7. Muscle spasms and weakness: Magnesium has been shown to stabilize the central nervous system and especially the nerve fiber that transmits information from nerve cells to the rest of the body. When the amount of magnesium falls, the result is excessive neuromuscular activity, which can be manifested by muscle tremors, spasms and generalized weakness.

Magnesium: Recommended amount

The daily needs of an adult range around 300 mg of Magnesium per day, which he usually gets with a balanced diet from food without the immediate need for supplements. Almost all foods contain magnesium, some more and some less.

Sunflower seeds, salmon and green vegetables contain the most, while meat contains the least. Here we should emphasize that magnesium is the central element for the creation of chlorophyll in plants, so green plants contain the most. Magnesium is present in many healthy foods, unlike processed foods, which are poor in this element. Good sources of magnesium are also cocoa (and therefore chocolate) and spices.

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Magnesium: Possible ailments

In studies that have been done around the world, magnesium has been found to be associated with several diseases and we mention some of them:

Magnesium and Osteoporosis: Magnesium in elderly men and women helps increase bone mass and improve bone strength. Magnesium helps bones probably as much as calcium.

Magnesium and Migraines: Studies done on migraine patients showed that the level of Magnesium in their blood and red blood cells was lower than normal. Based on these findings many other researchers administered magnesium systematically and succeeded in reducing the intensity and duration of migraine attacks.

Magnesium and Stress: It was known from previous experiments that Magnesium participates in the construction of more than 350 basic enzymes for our body. Relatively recently, it has been shown that in people who work under difficult environmental conditions (intense noise) or after intense mental fatigue, the magnesium in their body decreases because its elimination from the kidneys in the urine increases.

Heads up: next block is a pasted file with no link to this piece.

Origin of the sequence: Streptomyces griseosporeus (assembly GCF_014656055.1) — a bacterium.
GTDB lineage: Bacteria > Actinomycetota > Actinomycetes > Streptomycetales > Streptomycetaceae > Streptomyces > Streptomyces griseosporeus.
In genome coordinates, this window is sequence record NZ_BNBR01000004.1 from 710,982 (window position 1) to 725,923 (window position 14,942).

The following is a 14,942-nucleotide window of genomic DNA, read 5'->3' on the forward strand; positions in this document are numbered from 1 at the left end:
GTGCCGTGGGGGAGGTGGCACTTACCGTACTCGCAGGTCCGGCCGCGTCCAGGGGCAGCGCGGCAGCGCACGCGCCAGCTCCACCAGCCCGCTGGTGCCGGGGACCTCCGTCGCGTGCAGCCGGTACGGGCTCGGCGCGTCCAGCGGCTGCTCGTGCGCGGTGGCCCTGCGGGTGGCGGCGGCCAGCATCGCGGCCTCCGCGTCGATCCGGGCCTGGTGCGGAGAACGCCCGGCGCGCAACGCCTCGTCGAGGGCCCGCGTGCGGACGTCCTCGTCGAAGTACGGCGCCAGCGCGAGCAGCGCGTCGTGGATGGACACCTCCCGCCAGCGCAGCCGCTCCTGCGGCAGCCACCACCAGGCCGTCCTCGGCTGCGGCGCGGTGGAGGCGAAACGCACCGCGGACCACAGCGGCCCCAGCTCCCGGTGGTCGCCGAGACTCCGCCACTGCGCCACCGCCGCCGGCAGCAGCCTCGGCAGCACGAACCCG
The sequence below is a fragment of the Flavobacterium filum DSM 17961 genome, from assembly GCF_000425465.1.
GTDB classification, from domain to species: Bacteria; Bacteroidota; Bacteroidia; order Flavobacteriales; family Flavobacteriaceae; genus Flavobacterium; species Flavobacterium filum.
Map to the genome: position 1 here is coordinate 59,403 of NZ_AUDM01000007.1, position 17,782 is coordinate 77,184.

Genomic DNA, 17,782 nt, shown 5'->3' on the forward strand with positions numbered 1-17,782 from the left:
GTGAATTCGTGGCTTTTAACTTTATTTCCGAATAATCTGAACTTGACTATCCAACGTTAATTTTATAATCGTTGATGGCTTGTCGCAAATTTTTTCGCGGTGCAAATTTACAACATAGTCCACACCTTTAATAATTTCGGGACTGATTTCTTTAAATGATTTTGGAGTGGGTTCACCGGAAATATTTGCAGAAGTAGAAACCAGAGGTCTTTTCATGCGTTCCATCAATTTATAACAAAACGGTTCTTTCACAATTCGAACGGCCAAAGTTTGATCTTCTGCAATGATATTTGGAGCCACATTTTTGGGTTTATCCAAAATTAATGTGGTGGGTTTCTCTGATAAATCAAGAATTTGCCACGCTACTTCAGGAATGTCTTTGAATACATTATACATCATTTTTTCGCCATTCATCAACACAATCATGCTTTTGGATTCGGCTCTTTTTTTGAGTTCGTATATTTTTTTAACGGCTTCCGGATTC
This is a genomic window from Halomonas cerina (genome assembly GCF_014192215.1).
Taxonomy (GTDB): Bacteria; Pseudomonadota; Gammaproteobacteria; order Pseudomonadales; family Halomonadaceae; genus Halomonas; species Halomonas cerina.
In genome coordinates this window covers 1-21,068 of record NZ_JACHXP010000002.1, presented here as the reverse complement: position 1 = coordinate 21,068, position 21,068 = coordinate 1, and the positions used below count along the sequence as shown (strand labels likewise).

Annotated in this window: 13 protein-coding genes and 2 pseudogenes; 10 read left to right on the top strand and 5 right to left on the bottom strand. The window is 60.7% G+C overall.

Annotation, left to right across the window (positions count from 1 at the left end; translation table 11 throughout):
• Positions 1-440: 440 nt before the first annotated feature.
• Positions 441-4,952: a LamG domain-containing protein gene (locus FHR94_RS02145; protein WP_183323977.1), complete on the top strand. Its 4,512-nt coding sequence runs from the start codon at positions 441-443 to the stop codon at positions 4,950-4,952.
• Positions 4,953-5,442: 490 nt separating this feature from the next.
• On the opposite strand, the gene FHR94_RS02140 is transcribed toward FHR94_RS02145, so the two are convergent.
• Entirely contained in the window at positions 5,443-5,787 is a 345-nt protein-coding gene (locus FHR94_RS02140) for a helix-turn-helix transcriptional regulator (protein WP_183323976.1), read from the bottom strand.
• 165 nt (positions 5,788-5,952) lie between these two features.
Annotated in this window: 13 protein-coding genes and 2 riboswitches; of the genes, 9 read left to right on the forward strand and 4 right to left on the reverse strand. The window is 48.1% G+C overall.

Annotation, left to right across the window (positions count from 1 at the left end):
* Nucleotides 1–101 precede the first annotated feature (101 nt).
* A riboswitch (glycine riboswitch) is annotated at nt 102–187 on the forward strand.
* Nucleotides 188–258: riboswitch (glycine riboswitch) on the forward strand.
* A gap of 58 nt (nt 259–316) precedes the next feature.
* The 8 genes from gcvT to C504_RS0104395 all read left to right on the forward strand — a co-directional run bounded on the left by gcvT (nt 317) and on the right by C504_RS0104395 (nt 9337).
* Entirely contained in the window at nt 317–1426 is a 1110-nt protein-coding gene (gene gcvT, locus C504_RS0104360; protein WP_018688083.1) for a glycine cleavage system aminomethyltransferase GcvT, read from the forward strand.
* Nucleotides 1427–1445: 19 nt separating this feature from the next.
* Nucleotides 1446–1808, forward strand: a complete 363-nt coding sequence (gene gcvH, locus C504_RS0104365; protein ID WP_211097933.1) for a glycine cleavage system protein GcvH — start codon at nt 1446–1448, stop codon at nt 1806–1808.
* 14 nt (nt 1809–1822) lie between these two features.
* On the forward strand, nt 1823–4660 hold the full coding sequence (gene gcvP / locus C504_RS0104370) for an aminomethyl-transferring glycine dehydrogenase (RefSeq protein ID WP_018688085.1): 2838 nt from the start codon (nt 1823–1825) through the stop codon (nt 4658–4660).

Indeed, in these individuals, studies have shown that the administration of nutritional supplements containing magnesium significantly helped to restore its levels to normal and treat any symptoms.

Magnesium and cardiac tachyarrhythmias: The problem of tachyarrhythmias is particularly common. In the US, it is believed that more than 2 million people, especially men, are affected. Tachyarrhythmias are usually combined with hypertension, heart failure, but they are also particularly common after cardiac bypass.

The causes are not known but it is believed that in these conditions there is an overstimulation of the heart muscle either by the heart condition itself (bypass surgery), or by a neurohormone, Angiotensin II, which is overproduced in hypertension and simultaneously stimulates the heart muscle. This overstimulation is expressed locally by an increase in the electrical load of the heart muscle.

Unfortunately, because the magnesium of the blood constitutes only 1% of the body’s magnesium, most of the time in tachyarrhythmias, even though it appears to be at normal levels in the blood, it is pathologically low inside the heart cells. The findings from many studies show that magnesium has antiarrhythmic potential and it would be good to test it in cases of tachyarrhythmias.

Magnesium and Asthma: Magnesium has been found to inhibit smooth muscle contraction, reduce histamine secretion from mast cells, and inhibit acetylcholine secretion, so it is a useful medicine in patients with bronchial constriction from asthma.

Indeed, studies done have shown that it can help people resistant to classical treatment with beta-agonists, anticholinergics and corticosteroids.

Magnesium and Cardiac Bypass: Despite the impressive improvement of surgical methods for cardiac bypass, mortality 1 year after surgery ranges from 3-20% and depends on the patient’s preoperative condition and age. On the other hand, the positive effect of magnesium on the tone of the vessels, its antiarrhythmic potential and its positive action in cases of heart attacks have already been described.

A recent epidemiological study showed that in about 1000 people who underwent heart bypass, those with normal magnesium in their blood experienced 3% fewer postoperative problems than those with reduced magnesium in their blood.

Magnesium and leg cramps: Muscle dysfunction, such as muscle cramps, can result from many causes, the most common being chronic venous insufficiency of the lower legs and a decrease in magnesium in the body. Several studies have shown that in cases of hypomagnesemia, cramps in the lower limbs are particularly common.